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town, newcastle, street, building, river, tyne and engineering

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NEWCASTLE-UPON-TYNE, tin. An epis copal city and municipal county of England, capital of Northumberland. on the left bank of the Tyne. eight miles from its month England. h' ). The town stands partly upon an ide‘ated plateau and partly upon the north bank of river. The river is crossed by three bridge-. which connect Newcastle with Gateshead 19.v.)—the Iligh Level Itriilge. the Redlieugh Bridge. and a swing bridge (completed in 1874 at a cost of nearly The High Level is one of the engineering triumphs of lIffbert Stephenson. The length of the viaduct is I:137 feet, and the height of the railway above high water mark, 112 feet. It has a broad ear by which Ordinary t ra tlic a voids the precipitous streets on both sides of the river, with' passenger paths on each side, and the rail way filfove.

The of Saint Nieholas is a noble edifier., chiefly in the 1)ecorated style. In the Guildhall. tin old and somewhat inconvenient building, situated Ifeside the river. the town assizes are opened and the quarter ,1`,.1011, held. l'nfler the Guildhall proper there is an exchange for the ship-owners, and brokers of the quay side. In the \loot Ilall. a modern. handsome Grecian building overlooking the swing-bridge, the town and county assizes are held. The spacious town hall, a modern building, stands on a block of ground facing Saint Nicholas Church; associated with it are a torn market and offices for the transaction of the town business. The market for the sale of meat and vegetables is one of the most spacious and commodious in the kingdom. All the railways entering the town terminate in a large station near its centre. The jail, a heavy and costly building, occupies a loan• and confined situation. The postal and telegraph office is one of the largest and finest of the public buildings in the town. There are two theatres—the Royal (the ornament of Grey Street, the handsomest street in the town), and the Tyne Theatre in Westgate Street. Among the educational institutions are a natural history museum, a public library. a liter:try and phi losophical society of antiquaries. a nat lira I /1'y society, 1111.011111iV,* and

an institute of mining engineers. The colleges of medicine and science are both connected with the l'niversity of Durham. A column surmounted by a statue of Earl Grey, to commemorate the passing of the Reform Bill, and a bronze statue to George Stephenson are the principal monu ments in the city.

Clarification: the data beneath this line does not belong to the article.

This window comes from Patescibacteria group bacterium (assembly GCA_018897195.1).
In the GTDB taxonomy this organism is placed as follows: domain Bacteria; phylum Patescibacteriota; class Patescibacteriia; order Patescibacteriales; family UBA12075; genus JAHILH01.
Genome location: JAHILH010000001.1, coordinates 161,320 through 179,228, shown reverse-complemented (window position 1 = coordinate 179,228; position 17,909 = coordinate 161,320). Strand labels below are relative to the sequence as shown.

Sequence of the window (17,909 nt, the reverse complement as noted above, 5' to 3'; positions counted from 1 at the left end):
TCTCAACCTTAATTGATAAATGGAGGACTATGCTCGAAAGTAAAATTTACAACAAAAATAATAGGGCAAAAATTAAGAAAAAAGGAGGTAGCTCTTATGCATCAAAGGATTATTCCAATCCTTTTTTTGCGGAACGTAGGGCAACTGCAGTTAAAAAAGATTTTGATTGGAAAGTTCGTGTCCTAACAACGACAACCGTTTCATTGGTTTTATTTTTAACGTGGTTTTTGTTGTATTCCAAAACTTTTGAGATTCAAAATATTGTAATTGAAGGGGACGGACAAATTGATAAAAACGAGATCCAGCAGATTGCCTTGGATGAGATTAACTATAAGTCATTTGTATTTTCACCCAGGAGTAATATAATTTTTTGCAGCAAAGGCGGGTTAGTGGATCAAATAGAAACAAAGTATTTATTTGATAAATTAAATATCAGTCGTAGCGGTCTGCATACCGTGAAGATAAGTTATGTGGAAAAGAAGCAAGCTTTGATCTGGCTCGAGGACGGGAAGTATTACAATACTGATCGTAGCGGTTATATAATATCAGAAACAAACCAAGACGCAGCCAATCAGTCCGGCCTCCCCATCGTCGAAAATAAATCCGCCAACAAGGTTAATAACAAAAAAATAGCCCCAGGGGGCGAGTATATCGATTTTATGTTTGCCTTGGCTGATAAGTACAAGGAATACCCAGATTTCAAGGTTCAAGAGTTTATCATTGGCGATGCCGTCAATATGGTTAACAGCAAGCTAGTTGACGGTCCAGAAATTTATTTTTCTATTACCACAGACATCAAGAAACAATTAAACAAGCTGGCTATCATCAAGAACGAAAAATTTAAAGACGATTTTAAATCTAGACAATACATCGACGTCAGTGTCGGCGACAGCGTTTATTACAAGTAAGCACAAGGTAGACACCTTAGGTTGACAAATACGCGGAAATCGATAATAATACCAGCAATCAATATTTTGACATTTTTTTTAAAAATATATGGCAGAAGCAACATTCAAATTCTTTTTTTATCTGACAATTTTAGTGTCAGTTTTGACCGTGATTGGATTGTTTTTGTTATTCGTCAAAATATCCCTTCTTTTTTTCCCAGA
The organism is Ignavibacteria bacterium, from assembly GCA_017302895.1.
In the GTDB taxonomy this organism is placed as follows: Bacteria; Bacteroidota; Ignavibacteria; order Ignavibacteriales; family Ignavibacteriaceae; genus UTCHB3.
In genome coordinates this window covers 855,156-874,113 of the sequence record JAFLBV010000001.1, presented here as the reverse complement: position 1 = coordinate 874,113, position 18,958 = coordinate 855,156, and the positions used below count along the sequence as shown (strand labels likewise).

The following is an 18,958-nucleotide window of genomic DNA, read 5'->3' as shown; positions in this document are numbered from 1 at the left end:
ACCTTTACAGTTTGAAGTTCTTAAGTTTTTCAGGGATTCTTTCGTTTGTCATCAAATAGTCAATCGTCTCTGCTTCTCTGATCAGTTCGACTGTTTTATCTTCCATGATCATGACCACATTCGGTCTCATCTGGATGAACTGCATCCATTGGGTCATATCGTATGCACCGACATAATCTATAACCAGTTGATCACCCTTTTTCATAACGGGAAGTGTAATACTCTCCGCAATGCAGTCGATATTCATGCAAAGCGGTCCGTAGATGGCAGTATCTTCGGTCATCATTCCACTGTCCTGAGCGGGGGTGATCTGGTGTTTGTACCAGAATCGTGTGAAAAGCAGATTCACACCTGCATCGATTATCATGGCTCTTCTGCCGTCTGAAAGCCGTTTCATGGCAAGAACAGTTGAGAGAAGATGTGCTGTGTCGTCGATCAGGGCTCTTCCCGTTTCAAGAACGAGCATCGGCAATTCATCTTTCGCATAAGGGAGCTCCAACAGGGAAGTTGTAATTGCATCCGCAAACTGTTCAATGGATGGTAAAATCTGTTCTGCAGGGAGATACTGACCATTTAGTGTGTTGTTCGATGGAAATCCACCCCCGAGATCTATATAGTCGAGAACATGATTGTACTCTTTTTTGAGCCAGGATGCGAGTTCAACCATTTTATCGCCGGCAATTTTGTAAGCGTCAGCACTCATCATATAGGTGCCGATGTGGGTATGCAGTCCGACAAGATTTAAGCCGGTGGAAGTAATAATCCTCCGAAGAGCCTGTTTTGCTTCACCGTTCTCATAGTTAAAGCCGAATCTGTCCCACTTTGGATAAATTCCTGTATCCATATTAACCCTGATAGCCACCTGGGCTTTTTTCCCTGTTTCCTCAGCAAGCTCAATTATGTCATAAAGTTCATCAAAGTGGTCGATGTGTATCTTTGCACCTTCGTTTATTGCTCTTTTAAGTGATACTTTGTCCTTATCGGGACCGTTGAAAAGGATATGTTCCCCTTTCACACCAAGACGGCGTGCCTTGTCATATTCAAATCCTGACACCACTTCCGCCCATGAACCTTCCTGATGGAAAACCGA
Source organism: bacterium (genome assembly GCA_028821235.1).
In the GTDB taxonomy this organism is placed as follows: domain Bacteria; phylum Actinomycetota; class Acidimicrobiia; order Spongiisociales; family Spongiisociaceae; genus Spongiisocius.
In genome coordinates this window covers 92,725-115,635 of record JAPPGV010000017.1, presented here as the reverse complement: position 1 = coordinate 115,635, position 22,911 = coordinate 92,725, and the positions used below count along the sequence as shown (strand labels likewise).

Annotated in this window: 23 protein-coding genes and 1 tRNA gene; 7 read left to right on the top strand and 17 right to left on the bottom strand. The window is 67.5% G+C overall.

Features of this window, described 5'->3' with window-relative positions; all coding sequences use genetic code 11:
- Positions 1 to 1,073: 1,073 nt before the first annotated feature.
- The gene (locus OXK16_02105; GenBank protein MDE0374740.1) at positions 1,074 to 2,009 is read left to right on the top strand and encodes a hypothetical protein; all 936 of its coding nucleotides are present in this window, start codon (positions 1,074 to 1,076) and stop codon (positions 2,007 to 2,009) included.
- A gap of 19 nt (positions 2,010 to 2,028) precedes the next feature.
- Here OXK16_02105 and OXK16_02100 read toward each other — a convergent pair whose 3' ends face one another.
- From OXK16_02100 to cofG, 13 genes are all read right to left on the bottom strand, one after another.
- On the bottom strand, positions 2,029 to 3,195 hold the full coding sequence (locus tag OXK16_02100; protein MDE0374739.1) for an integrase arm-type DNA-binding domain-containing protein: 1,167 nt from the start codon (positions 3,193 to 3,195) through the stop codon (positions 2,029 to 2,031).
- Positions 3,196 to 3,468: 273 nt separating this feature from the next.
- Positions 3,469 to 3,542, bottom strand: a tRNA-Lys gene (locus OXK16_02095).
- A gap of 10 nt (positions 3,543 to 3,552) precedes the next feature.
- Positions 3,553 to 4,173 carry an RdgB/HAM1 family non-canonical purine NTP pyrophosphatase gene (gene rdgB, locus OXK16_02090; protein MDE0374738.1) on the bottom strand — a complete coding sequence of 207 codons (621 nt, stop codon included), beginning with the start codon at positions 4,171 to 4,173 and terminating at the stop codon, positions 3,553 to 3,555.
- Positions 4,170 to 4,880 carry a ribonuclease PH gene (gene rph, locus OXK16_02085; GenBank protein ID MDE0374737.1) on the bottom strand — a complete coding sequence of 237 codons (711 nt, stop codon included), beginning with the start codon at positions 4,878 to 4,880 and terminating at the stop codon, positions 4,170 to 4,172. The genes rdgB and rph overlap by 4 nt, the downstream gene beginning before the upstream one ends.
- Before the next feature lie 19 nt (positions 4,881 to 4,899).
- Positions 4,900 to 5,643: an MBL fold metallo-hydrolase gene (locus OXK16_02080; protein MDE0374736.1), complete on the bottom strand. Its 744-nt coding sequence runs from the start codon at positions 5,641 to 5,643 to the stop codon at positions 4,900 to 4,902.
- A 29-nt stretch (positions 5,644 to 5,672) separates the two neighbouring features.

Of benevolent institutions there are an in firmary, a dispensary, asylums for the blind. the deaf and dumb, and two orphanages. The mu nicipal property is valued at *15.000.000, and consists of real estate, markets. street railways, and quays. The municipality maintains baths, wash houses, free libraries. cemeteries, and dust destructors, and Mdireetly Contributes to tech nical education; important domestic utilities such as gas, water. etc., are provisionally monopolized by companies. Extensive improvements have modernized the older portions Of the town. and the streets generally are wide, well paved and well lighted. The trade of Newcastle consists chiefly in coal from the Northumberland and Durham regions, of which it is the great centre. large quantities of lead, the produce of the mines of -1Iston 'Moor and Weardale. are brought to Newcastle for manufacture, and a large quantity of unrefined lead is also imported from Spain.

At Neweastle the railway system had its origin, and its locomotive and engineering works are among the largest in England. The ordnanee works of Sir William .\rmst•ong at El-wick. the western part of NI.Vil.a,41e. are well known. Iron shipbuilding and various branehes of engineering are extensivcl• earried 011, and since 1882 several men-of-war have been constructed on the Tyne. Newcastle occupies an important position in the manufacture of soda. bleaching-powder, vitriol. salt, and other chemical products. Earthenware is largely manufactured. and glass-staining has reached great perfection. The firebrick trade has attained large proportions. and there are important manufacture,: of gas-retorts and sani tary pipes. which are sent all over the world. Immense nnmbers of grindstones are exported. Portland and other cements are mannfactured in vast plant it ies.

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